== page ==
Quite disturbing visuals are doing the rounds from Delhi’s Mukherjee Nagar, in which a person can be seen being brutally thrashed by the Delhi Police. The video which went viral on social media platforms is from last Sunday, which was made when officials of Delhi Police and a Gramin Sewa Auto driver got into an ugly tussle, which spiralled from a small altercation between the two parties, and led to the driver physically assaulting the Police official on duty and subsequently chasing him with a sword in his hand. The cops beat up the driver was in response to that attack.
While people have been enraged by the Police brutality and we must all condemn it too, it’s also important to see the incident in a broader context. We should ask ourselves whether it is an isolated issue or a part of broader functioning of our first line defence system internally i.e. the Police.
The civilian police are entrusted with the task of maintaining law and order with the power to investigate and book the guilty. We all know what the situation around us is. But the fault every time does not entirely lie with them given the constraints on the institution and working of Police in terms of manpower shortage, overburdening, lack of infrastructural support, lack of incentives etc.
There is a longtime demand for Police reforms in our country and it is one of the most significant recommendations of the Second Administrative Reforms Commission. In its fifth report, it has been remarked by the Commission that Police remains the most untrustworthy state institution with public having the common perception of them as being tardy, inefficient, high-handed and often unresponsive or insensitive. The above incident shed some more light on the insensitivity of the cops, while we continue to hear the complaints quite often, especially when they become the silent onlookers of mob lynchings. For sure, there exists a clear trust deficit between the civilians/citizens and the Police, and until and unless the needful is done to fill this gap, we can’t hope for the better.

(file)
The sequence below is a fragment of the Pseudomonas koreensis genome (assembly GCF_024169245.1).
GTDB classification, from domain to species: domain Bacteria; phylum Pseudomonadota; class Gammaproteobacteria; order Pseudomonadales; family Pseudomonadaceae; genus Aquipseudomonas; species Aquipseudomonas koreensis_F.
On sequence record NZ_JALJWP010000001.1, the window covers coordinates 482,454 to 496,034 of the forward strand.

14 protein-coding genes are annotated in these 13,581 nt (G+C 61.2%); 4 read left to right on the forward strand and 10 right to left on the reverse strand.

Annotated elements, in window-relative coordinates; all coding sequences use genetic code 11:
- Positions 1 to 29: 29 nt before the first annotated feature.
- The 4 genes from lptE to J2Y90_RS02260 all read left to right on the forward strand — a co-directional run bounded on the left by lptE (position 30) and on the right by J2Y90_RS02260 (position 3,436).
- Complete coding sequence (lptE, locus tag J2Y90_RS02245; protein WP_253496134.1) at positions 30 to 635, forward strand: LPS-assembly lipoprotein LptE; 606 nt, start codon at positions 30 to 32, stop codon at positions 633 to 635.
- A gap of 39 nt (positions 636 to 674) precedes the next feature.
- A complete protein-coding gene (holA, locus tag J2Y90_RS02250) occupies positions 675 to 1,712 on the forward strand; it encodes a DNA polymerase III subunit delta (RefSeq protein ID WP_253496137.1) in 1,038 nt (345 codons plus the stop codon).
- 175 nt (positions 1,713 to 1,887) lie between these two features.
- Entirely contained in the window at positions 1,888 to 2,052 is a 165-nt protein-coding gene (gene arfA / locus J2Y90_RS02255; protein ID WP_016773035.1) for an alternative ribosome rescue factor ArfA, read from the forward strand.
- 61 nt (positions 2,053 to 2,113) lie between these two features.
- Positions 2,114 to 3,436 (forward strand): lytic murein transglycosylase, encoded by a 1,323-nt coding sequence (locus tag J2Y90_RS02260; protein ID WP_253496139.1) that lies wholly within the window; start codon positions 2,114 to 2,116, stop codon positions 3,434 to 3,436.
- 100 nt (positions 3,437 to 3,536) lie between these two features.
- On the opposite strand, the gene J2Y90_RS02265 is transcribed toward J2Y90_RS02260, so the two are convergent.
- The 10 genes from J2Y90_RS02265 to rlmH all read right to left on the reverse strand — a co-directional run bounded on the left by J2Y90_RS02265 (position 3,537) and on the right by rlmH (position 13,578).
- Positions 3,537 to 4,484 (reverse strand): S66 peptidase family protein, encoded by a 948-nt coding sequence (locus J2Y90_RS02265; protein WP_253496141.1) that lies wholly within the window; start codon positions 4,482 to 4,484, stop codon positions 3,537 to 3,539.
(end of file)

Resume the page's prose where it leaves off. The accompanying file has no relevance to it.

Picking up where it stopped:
Another area of concern after this incident should be the training of police personnel in handling the civilian disputes. The ARC Report on the issue remarks that “Often the State Police Training Schools where a large majority of policemen undergo training are ill equipped, starved of funds and staffed by unwilling instructors. Furthermore, training methodologies are often outdated and focus is more on discipline and regimentation while attitudinal and behavioural improvements are relegated to the background”. Attitudinal change, humanitarian behavior and sensitivity is what is needed to be inculcated in the police forces.
Having said this, we should not also miss the other side of the story, which is that the policeman was chased by the driver with the latter having sword in his hand. This is as condemnable as the act of Police personnel involved in the incident. When you come face to face with the law enforcement agency i.e. the civilian police in a normal situation with a sword in hand, it suggests a deeper crisis in the society we live in.
This reflects the kind of regard and faith we have in the system and for the laws of the land. It can ultimately lead to the total failure of the State with each one of us being caught by chaos, threats and dangers. In one sense, it is not only the police which is needed to be more humane and civil; we, as citizens are also in an equally bad shape and need to be made into law-abiding citizens with equal sensitivity towards others.
In the end, it is required that the Police and citizens both are held accountable for their actions in a free and fair manner as no one is above the law.